A few months ago I reviewed Mark’s book titled (not quite) Mastering the Art of French Living, which I loved. I loved this second book just as much. I recommend it to anyone who enjoys travel memoirs with a lot of humor and a lot of heart, especially those set in France.

You can read my review in My French Life!

New Rules for Sex in France

Sex permeates French society, including the language. All nouns have genders—either masculine or feminine—though it’s sometimes unclear why a word is one or the other. Chemise (shirt) is feminine, for example, while chemisier (blouse) is masculine. Go figure.

And just when you think you’ve figured out the gender rules, somebody goes and changes them. That somebody is the Académie française, the arbiter of all things having to do with the French language. And the new rules they just announced are such a big change that some consider them “true barbarism.”

Only in France!

Read all about it at Frenchly!

Did Mary Magdalene live in Provence?

A crippled ship bobs helplessly on a storm-tossed sea and those on board face certain death…but then a miracle occurs. Guided by the hand of God, the ship arrives safely on the shores Provence. Out steps Mary Magdalene, ready to spread The Word throughout France.

Mary Magdalene landing in France…wasn’t that in The Da Vinci Code? Well, not quite. It’s from the legend of Mary Magdalene in Provence, a rich vein of tradition that author Dan Brown almost certainly tapped for his bestseller. Monuments to Mary and her shipmates abound in Provence and her legend stretches back nearly 2,000 years.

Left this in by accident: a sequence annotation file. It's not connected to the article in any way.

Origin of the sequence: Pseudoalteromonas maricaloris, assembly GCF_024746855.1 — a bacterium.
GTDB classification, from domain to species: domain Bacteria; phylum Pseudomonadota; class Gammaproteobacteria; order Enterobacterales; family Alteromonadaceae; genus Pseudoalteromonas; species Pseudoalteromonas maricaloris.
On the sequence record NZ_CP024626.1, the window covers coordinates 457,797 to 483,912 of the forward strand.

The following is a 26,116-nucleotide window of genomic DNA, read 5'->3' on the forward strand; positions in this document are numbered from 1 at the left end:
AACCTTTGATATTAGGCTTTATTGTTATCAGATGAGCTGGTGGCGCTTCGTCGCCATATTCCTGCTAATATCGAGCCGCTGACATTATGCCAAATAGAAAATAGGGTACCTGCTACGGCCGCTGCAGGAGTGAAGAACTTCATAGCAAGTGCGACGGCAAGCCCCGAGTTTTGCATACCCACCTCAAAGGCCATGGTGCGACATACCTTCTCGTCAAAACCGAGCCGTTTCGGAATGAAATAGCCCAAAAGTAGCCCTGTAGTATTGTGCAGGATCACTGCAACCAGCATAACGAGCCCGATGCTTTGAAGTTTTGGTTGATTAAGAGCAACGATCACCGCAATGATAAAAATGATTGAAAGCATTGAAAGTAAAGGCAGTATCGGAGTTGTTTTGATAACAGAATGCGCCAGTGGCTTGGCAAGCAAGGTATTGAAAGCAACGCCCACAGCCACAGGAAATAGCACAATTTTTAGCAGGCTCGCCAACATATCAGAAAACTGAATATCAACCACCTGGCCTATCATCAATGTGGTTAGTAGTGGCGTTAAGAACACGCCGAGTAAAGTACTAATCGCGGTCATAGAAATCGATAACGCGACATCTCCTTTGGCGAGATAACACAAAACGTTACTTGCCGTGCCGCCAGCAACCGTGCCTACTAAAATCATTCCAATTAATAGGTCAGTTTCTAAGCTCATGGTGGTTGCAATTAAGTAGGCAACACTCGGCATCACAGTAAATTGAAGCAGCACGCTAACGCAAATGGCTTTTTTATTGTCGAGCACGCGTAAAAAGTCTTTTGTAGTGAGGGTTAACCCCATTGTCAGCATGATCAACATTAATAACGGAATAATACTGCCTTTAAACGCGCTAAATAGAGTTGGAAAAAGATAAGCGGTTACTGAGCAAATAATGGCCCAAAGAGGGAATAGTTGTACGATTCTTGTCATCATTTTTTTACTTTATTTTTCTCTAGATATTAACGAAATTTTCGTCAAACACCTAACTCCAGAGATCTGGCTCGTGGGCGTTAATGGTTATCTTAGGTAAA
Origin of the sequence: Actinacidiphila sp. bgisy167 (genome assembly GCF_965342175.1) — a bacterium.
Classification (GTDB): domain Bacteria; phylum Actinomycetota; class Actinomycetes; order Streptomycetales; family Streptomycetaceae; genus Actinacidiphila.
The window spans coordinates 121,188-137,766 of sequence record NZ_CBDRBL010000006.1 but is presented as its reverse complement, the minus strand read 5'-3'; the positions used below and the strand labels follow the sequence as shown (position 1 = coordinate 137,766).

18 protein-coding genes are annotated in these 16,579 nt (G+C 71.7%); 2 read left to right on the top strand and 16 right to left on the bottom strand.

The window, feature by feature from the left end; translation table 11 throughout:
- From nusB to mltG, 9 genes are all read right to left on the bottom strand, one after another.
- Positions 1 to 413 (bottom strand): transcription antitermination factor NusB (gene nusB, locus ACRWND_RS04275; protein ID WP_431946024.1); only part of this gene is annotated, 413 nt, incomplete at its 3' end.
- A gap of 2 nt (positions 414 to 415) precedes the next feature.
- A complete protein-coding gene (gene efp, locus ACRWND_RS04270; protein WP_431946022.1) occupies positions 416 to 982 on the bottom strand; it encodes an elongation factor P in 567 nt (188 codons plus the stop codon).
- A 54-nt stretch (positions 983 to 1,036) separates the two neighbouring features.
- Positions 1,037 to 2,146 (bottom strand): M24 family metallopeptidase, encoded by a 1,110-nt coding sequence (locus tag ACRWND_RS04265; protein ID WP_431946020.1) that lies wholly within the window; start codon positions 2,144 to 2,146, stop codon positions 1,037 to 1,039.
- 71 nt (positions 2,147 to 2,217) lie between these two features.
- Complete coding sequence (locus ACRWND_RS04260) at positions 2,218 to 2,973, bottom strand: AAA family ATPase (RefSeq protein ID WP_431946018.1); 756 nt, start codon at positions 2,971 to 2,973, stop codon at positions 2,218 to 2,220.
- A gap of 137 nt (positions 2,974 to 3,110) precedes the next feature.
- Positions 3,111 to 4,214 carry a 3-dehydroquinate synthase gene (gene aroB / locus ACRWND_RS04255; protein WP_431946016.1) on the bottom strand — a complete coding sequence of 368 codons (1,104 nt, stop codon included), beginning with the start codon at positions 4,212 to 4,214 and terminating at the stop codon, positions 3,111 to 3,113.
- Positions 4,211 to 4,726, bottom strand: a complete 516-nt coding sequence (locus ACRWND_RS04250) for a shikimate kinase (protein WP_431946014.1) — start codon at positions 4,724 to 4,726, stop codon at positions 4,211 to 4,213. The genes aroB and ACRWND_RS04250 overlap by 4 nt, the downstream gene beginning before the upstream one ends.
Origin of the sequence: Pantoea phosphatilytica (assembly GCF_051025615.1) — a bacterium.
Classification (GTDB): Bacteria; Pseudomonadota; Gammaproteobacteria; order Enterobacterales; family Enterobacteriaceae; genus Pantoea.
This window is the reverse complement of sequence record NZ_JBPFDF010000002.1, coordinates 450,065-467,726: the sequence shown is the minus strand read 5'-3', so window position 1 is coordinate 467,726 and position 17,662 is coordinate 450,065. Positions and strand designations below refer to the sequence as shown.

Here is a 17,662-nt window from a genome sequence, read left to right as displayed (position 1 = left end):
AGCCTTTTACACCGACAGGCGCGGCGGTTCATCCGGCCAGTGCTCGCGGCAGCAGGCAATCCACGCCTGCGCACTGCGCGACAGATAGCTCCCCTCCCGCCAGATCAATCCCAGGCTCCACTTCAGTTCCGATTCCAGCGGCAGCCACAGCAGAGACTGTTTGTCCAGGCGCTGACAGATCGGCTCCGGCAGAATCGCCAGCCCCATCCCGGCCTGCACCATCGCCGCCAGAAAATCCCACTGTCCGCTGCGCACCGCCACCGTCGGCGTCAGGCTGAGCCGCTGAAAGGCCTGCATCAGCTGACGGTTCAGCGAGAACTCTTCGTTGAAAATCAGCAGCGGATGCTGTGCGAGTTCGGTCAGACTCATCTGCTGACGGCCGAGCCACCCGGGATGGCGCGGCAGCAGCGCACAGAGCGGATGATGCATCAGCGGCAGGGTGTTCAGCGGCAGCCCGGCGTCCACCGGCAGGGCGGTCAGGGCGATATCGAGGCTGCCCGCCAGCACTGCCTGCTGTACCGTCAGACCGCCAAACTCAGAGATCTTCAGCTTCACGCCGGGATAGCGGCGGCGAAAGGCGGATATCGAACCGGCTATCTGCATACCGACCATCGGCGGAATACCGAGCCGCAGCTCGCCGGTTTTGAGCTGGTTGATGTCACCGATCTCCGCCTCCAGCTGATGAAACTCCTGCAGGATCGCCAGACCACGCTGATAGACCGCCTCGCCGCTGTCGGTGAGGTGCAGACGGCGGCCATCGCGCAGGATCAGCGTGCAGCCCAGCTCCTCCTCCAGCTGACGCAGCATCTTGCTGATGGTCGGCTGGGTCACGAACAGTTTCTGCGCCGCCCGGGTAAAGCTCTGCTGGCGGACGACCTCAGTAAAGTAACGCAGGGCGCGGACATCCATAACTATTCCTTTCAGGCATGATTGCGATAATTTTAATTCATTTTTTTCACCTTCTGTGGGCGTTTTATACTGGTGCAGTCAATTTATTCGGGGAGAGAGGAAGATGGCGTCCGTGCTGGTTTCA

Read all about it in Perfectly Provence!

You Couldn’t Make This Up

One day our Provence friends Xavier and Marie-France decided that Val and I should join them at an avant-garde theatrical performance. They said it would improve our “cultural appreciation.” The show was being put on by a private group, the kind that rarely opens its doors to foreigners like us, so we were thrilled to be invited. But I have to say, it was about the strangest piece of theater I’ve ever seen!

Read all about it in Perfectly Provence.

What Do the French Think of the Gilets Jaunes These Days?

Since November, thousands of people known as gilets jaunes (yellow vests) have blocked roads and marched through cities to demonstrate against the French government. What began as a protest against a gas tax quickly metastasized into a general protest against rising inequality, lack of economic opportunity, the elitism of the French ruling class, and more.

After months of sometimes-violent protests, what do the French people think of the gilets jaunes these days? The answer might surprise you. Read all about it at Frenchly!

The Transhumance of St-Rémy

In the old days in Provence, flocks of sheep were marched hundreds of miles, to cool mountain pastures, where they would graze during the hot summer months. They passed through village after village in what was called the transhumance, and all the villagers would come out to watch the spectacle.

In the 1960s and 70s, the transhumance faded away as shepherds began to transport their flocks by truck, but then towns like St-Rémy-de-Provence revived the tradition with annual festivals. Held every year on Whit Monday, the modern transhumance features thousands of sheep circling the town, along with shepherds, sheepdogs and the occasional goat. It is like a river of sheet flowing past, a sight not to be forgotten!

Read all about this link to the Provençal past in The Good Life France.

The Interrogation

In the old days in the US, doctors were kind of like gods–Me Important Doctor, you lowly patient, that sort of thing. You certainly didn’t ask questions or share what you learned on the Internet. It’s still like that in France. So imagine visiting a French doctor and being interrogated…in French. It happened to me, with a surprising result.

You can read all about it at Perfectly Provence.